Many of you know about the phone dramas I’ve had lately. First my iPhone died, and so i got a new iPhone5. Six weeks later and 3 weeks into the cancer diagnosis, my phone slid from my back pocket into the toilet bowl, where I peed on it. I only wondered where it was when my mom Facetimed me and it became to ring— from the toilet bowl! I fished it out, but it was too late.
Luckily, Sam had convinced me to buy the insurance, but the phone still took about 10 days to be replaced. In the interim, I have been fielding phone calls from what feels like hundreds of medical professionals, and I have been doing this from the cheapest replacement phone I could buy: A FLIP PHONE. It has felt like the late 90s and early 2000s.
And there has also been something strange and almost sensual about the tactile sensations I get from this phone. It’s so hard to send texts because I have to click through all the numbers, and it makes these loud beeps when I hit keys, and has ring tones that could only belong to the first few cell phones I owned when I was 17, 18, 19, 20. Sam can even play whole songs on it– this morning at the doc’s office he made me smile while they fished through my bruises for a suitable vein to draw blood by playing “Jingle Bells” and “Mrs. Robinson” with my sexy little flip phone. Only a really musically talented pareja can do that.
Cancerland is not-time, out-of-time, a foreign time. My little black flip phone fit perfectly out-of-time in this f*cked up world.
In her article Living in prognosis, Lochlain Jain writes:
“for one thing, living in prognosis severs the idea of a timeline, and all the usual ways one orients oneself in time: one’s age, generation, and stage in the assumed lifespan……………Living in prognosis, then, is about living in the folds of various representations of time.”
The phones, side by side, for me are these folds of time. I wish when I had my first set of flip phones, I’d found this lump. Known then about this cancer, for surely when I was still delighted about my little flip phones there were cancer cells lurking in my left breast, sliding around in there, waiting until I discovered them. Most breast cancers are around 2-10 years before you find them.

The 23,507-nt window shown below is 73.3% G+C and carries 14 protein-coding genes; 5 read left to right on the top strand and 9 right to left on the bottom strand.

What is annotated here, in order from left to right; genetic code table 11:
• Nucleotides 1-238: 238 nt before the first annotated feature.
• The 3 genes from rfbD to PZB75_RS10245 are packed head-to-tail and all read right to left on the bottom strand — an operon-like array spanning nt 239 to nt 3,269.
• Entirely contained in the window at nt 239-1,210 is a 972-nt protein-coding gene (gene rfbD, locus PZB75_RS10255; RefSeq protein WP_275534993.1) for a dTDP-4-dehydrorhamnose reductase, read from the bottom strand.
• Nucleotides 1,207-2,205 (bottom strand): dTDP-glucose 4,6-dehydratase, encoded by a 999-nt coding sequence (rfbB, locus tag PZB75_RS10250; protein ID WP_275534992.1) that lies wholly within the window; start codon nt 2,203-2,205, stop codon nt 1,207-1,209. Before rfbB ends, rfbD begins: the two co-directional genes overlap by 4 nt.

“Cancer is creepy. After it shows up one realized that it must have been there for a while, growing, dispersing, scattering, sending out feelers and fragments. After the treatments, often one hasn’t any idea if it is still there, slinking about in organs or through the lymph system- those parts of the body you can’t really even visualize. But the apparently definitiveness of the prognosis, which seems at first counterposed to the unpredictability of the disease, can be as mysteriously tricky as the errant cells.” -Lochlainn Jain, Living in Prognosis
I wish I knew why. Was it the scoliosis X-rays? My mom swears there were only 4, and judging by the fact that she has in her possession all of the X-rays I’ve ever had since I was 8, with the exception of an ankle X-ray I had at 25, she’s probably right. And so its tricky to treat- should I have the other breast removed, it, too, tainted by the radiation they used to monitor my curvy, curvy spine?
“Because cancer is always about time. Its progression is marked by stages the staging is not exactly arbitrary, but neither is it terribly precise….. Cancer spreads over time, but no one knows how or when: it is possible to have metastasis after Stage 1 cancer, or none with Stage III. But no matter one’s stage, virtually everybody wants to have been diagnosed sooner” -Lochlainn Jain, Living in Prognosis
I cannot stop thinking, about this old phone device- that’s also new to me- and this newer replacement, and the different times they represent in my life, and my different relationships to them, and the way my entire sense of time has radically shifted since Halloween, when I found out I have cancer. It’s the 90s and the now, it’s a recalculating of now and the future, its slipping between these building blocks that were built out of big, sturdy logs and that were the structure I stood on, I understood, I oriented to. I could see for miles, months, years into the future. In that future, I saw myself as a professor, a lover, a mother, a public intellectual, an artist, a Bikram yogi. It’s as though now, the logs are floating on water. They are slippery, moss-covered, and beneath me there are depths unknown. And in my hands, are these phones, a hot pink iPhone5 and an old-style beeping flip phone.